Most Of The Affluent Aren’t Brand-Conscious

by Harvey Chipkin
Most Of The Affluent Aren’t Brand-Conscious

Luxury brands fail to gain traction with a huge swath of affluent consumers because they overlook a key fact: Most of the top 10% of the wealthy are self-made millionaires with little in common with the rich and famous seen on TV.

Significant percentages of affluent consumers are either ignorant of or scornful of luxury brands – including hotel brands, according to new research from Ron Kurtz. As head of the American Affluence Research Center, Kurtz studies the attitudes and behavior of the wealthy

That gap creates an opening for travel agents, said Kurtz, whose latest research analyzed 17 brands including Louis Vuitton,  Prada and BMW.

To capitalize on the opportunity, agents need to educate their clients, including the rich who are living quietly next door, about the value of luxury brands and convince them to travel in the style they can afford, he said.

“The perception of the affluent created by the media is different from the reality. The affluent are not all celebrities, athletes and Wall Street investors. Those groups are not typical of the top 10% of the wealthy, which is who we study,” Kurtz said.

Travel Market Report asked Kurtz, a former cruise line executive, about what his research means for agents.

What are the highlights of this survey?
Kurtz: This research showed that surprisingly few [of the top 10%] have experience with or are familiar with many luxury brands – including Four Seasons Hotels and Ritz-Carlton Hotels, the best known of the luxury hotel brands. Only when you get to the top 1% of wealth do people really know these brands intimately.

Your research shows that many of the affluent consider luxury brands overrated. How can that be overcome?
Kurtz: The less people are familiar with these brands, the more likely they are to believe they are overrated – and meant for elite status seekers.

People who own or experience these brands are least likely to believe they are overrated because they have been able to experience the value they bring firsthand. Experience clearly makes a difference in how you view a brand or product.

What are luxury brands doing wrong?
Kurtz: They do not understand the starting point for the affluent. Over 80% of millionaires are self-made and were raised with little or no exposure to luxury.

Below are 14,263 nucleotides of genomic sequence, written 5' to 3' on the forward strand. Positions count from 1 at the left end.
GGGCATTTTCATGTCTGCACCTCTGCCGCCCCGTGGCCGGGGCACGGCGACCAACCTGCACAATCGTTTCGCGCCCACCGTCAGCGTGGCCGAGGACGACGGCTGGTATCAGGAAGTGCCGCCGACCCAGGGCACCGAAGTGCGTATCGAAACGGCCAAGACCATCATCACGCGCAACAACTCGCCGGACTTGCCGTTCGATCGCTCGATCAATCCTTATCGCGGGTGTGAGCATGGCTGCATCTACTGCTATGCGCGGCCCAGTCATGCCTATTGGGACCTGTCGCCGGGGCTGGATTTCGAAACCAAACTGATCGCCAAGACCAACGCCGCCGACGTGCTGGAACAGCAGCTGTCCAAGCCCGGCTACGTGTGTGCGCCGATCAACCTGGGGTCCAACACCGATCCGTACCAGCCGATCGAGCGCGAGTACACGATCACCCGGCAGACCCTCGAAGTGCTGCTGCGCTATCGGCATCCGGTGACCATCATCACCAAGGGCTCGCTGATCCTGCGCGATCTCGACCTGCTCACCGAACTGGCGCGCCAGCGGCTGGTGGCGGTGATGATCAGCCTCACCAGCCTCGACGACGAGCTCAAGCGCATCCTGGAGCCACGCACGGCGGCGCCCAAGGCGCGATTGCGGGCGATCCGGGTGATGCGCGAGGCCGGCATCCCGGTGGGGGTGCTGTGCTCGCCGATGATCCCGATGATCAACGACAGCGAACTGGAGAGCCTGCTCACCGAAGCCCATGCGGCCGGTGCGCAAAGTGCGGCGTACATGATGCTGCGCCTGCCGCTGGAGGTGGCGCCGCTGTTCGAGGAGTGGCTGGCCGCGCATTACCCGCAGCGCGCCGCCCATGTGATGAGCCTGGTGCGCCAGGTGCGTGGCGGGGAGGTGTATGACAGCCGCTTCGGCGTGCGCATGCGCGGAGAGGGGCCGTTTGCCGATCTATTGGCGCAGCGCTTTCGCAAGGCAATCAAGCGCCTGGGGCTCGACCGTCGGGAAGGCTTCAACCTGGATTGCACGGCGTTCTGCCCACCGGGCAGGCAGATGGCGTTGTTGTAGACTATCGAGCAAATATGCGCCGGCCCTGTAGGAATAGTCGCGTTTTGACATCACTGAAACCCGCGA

The question is: how do you educate them? Imagery-type ads won’t work, nor will references from their peer groups.

Even among those saying they have owned or experienced a brand, few say the brand is targeting or appealing to someone ‘like me.’ A surprising number, 20% to 25% for most brands, said the brand was targeting someone ‘wealthier than me.’

Then what is the answer?
Kurtz: The affluent have to be educated to the fact that there are differences in quality that make spending on luxury worthwhile.

The two hotel brands you researched were more familiar to the affluent and less likely to be perceived as overrated. Why is that?
Kurtz: The two hotel brands did do well. Some of that is the fact that many are exposed to hotels because of business travel or attending a conference when somebody else is paying for it – or simply living in proximity to these brands.

Once these travelers experience those brands they might realize that they are not overrated and that they deliver value.

Does that extend to other luxury travel products like tours or cruises?
Kurtz: Not necessarily. Travelers are more likely to sample hotels than tours or cruises.

What does all this mean for agents who want to sell luxury travel to affluent clients?
Kurtz: Historically, agents have viewed their role as enabling clients to save money. However, those clients  like value and sometimes need to be told about the value of quality. Agents can sell up if they’re knowledgeable about these products.

How can they address issues such as the perception that products are overrated or only for status seekers?
Kurtz: Clients need to be told not to feel uncomfortable with these brands because the other customers are just like them.

Agents should educate clients on what they will actually be receiving – the substance of the experience – even before they get into discussing price.

Agents can size up clients to determine whether they can afford these products. While most of these affluent are not conspicuous consumers, they do enjoy quality once they have experienced it.

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